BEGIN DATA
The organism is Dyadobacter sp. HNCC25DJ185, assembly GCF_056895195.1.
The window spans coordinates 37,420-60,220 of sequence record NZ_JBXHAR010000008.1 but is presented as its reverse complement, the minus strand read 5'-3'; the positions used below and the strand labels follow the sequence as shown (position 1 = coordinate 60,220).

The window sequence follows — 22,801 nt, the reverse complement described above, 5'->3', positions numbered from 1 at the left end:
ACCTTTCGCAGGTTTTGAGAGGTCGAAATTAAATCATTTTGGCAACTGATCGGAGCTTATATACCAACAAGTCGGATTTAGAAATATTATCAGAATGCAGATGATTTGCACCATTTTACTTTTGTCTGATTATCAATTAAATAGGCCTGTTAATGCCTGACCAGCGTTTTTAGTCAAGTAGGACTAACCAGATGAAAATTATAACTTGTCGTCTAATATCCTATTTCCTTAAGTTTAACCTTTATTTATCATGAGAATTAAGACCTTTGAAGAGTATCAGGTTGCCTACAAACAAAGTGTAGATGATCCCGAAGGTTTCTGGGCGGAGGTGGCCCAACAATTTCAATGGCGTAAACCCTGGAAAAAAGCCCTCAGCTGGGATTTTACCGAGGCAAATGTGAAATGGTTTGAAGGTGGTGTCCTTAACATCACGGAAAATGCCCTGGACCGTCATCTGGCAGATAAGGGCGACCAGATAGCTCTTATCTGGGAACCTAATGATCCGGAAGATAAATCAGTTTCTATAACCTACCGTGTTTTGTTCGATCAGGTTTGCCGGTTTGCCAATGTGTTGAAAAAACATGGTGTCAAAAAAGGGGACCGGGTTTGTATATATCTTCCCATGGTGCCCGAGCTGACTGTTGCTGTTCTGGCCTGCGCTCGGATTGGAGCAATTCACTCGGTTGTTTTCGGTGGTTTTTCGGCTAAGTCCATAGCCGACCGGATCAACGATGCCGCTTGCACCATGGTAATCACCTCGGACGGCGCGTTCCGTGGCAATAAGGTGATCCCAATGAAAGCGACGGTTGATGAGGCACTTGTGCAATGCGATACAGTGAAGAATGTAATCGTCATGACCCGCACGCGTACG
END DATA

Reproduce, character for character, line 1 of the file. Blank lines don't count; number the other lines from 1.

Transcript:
The organism is Dyadobacter sp. HNCC25DJ185, assembly GCF_056895195.1.